What are Cronies?

Cronies are close friends who have a long history with each other. Long-term friends and companions tend to be especially close to each other, and their relationships are often mutually beneficial. As a result, the meaning of the word “crony” has twisted slightly from its original sense, and today it is used primarily to refer to cronyism, a type of political corruption which is characterized by doing favors for old friends and long-term companions.

In the original sense, “crony” appears to have emerged at Cambridge in the 1660s, and it is believed to be derived from the Greek khronos, or “time,” the same root behind words like “chronology” and “chronometer.” Originally, cronies were simply old and well-established friends who were viewed as pleasant and enjoyable company. In the 1900s, however, the term began to acquire more sinister implications, as politicians set their friends up with lucrative government contracts or positions.

The traditional sense of the word is still retained in some circles, but people more commonly use “cronies” with a sinister bent, suggesting a whiff of corruption and nepotism which goes beyond simple friendship. Cronyism is illegal in many countries, as are other forms of corruption, but it can sometimes be difficult to prove, and politicians may choose to take advantage of this to advance their friends in the political hierarchy.


The history of cronyism is, of course, quite ancient, and numerous politicians throughout history have been accused of granting favors to their cronies. In some cases, historians have suggested that this form of corruption has ultimately led to political instability in some cultures, hastening the downfall of governments and empires. Certainly, cronyism is often viewed as especially repugnant by the citizens of a nation, so cases in which politicians are convicted of cronyism can be politically explosive.

For politicians, engaging in cronyism has several advantages. In the first place, of course, it cements long-lasting friendships, building stronger ties between old friends. People who gain positions, power, or contracts through cronyism are also beholden to their cronies, which can be advantageous later on when the politician needs a favor in return. Cronyism also surrounds a politician with people who are loyal to him or her, which can be politically useful.

Where cronyism is illegal, politicians are generally careful to avoid accusations of cronyism, to ensure that they continue to be viewed as people with integrity. In some cases, politicians may even attempt to distance themselves from old cronies, especially when they are in a position to help old friends out, to ensure that those friends come by favors fairly, rather than through corrupt means.


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Post 6

We are fortunate in USA to have a formal system of checks and balances as well as a Bill of Rights to protect investigative reporters. Maybe cronyism can not be totally eliminated but at least it can be controlled and managed to a great degree.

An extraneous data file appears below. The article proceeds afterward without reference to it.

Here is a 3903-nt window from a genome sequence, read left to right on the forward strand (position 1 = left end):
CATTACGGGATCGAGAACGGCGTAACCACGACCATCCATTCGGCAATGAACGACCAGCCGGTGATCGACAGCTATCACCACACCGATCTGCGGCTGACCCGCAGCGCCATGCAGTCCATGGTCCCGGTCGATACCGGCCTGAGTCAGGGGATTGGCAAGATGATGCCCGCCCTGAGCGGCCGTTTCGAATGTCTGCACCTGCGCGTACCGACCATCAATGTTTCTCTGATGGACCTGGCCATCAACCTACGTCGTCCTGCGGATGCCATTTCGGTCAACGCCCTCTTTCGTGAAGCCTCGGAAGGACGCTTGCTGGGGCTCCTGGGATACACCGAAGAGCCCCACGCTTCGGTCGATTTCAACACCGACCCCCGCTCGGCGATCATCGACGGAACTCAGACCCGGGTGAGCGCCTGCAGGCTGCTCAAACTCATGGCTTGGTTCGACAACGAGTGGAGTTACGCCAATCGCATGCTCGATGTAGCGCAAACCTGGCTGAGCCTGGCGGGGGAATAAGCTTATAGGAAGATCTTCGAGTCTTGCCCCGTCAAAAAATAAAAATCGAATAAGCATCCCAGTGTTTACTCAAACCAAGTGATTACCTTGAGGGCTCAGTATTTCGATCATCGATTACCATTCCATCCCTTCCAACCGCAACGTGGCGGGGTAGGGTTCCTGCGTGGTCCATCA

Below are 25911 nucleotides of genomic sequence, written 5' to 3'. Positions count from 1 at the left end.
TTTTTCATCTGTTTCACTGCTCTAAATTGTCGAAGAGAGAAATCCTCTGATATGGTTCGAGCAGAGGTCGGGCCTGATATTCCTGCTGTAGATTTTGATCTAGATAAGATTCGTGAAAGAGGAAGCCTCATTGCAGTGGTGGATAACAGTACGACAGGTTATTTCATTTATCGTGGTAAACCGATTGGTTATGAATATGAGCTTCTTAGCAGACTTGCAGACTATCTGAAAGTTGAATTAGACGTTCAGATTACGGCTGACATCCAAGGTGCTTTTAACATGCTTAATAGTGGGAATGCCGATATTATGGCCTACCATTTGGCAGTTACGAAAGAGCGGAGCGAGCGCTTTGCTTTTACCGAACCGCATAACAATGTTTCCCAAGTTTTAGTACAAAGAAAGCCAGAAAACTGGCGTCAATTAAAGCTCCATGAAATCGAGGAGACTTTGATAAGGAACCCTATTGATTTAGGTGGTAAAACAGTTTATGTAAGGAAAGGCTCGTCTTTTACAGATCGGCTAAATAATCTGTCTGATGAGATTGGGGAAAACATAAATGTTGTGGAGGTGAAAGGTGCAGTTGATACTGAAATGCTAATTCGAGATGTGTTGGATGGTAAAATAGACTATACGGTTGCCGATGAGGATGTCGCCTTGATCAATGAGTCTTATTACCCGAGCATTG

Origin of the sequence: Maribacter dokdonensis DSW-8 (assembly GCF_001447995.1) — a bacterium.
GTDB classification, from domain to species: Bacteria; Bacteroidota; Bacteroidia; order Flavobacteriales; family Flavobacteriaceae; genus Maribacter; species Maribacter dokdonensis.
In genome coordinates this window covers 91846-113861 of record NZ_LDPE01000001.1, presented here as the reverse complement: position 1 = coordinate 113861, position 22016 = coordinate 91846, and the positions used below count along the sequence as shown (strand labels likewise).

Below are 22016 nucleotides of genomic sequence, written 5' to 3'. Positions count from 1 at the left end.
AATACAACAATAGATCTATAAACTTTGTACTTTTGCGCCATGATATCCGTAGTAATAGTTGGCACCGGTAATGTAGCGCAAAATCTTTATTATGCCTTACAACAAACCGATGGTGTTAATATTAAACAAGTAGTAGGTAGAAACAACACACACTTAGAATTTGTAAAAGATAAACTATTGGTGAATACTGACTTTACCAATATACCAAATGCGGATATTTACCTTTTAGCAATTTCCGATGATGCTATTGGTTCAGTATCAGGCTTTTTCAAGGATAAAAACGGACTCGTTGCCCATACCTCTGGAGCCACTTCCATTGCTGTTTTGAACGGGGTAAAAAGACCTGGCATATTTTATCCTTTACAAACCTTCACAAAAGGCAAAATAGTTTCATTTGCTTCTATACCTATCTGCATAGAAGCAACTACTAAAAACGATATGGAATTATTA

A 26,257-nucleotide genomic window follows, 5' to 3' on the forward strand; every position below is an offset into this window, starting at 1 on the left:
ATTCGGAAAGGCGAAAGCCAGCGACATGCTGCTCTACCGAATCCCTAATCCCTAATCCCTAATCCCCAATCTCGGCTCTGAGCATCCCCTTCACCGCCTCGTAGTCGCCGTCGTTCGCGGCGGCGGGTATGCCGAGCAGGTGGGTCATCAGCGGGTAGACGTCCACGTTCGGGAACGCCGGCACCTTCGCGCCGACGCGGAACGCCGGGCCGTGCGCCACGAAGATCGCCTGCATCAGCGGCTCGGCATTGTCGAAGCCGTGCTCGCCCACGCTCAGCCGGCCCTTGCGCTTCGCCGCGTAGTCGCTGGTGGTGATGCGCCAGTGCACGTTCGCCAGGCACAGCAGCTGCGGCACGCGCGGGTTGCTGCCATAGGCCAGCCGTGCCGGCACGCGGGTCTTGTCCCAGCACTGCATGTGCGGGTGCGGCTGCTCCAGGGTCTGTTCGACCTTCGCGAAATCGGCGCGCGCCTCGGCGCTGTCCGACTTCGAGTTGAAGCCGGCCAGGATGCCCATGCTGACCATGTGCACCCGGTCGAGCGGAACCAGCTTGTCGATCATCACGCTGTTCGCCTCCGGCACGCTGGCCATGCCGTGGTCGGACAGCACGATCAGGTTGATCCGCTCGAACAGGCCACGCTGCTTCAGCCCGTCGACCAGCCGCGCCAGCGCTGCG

Post 4

My husband and I are close friends with three other couples who we have been through thick and thin with.

We are all close to the same age, and raised our kids at the same time. It is nice to have close friends like that as you go through the ups and downs of life.

We actually refer to each other as cronies and find comfort in knowing we have this type of friendship with each other.

We know that all of them would do anything they could to help us out, and we would do the same for them. This is much different than the cronyism that is part of the ongoing political corruption.

I don't think politicians view their cronies in the same way I see mine.

Post 3

It is hard for me to trust politicians, and I can see how many of them would use old established relationships like that to further their career.

I also imagine it can be somewhat difficult for this to be tracked down and used against them. It would be hard for me to live in a world where you always wondered if people wanted to be your friend for ulterior motives.

I would be surprised if there weren't very many politicians who didn't have cronies they relied on for favors from time to time.

There is probably a fine line between what is corrupt or illegal, and what is good old-fashioned friendship when it comes to the political word.

Post 2

It's too bad something that had such a pleasant original definition turned into something that is seen as corrupt and illegal.

I certainly prefer the original definition, as there are few things in life better than old, close friendships.

This is a far cry from the cronyism that is common within the political scene.

Some of my closest friends are those that I have been friends with for years. I never referred to them as cronies, but in a sense, that is what they are.

These are the friends who know you very well, have seen you go through good times and bad times, and love and accept you for who you are.

There are no strings attached or favors expected with this type of friendship.

Post 1

The very word “cronies” sounds like it would mean something bad or scary. It conjures up images of old witches in my mind, cackling and coming up with some new evil potion.

I think it's strange that old friends are referred to as “cronies.” It almost sounds like something a young person would call a couple of old people as an insult. In fact, I thought the word was a derogatory term before I read this article.

I don't pay much attention to politics, but next time I hear about cronyism on the news, I will know what they are talking about. It's always nice to expand my nearly nonexistent political vocabulary!

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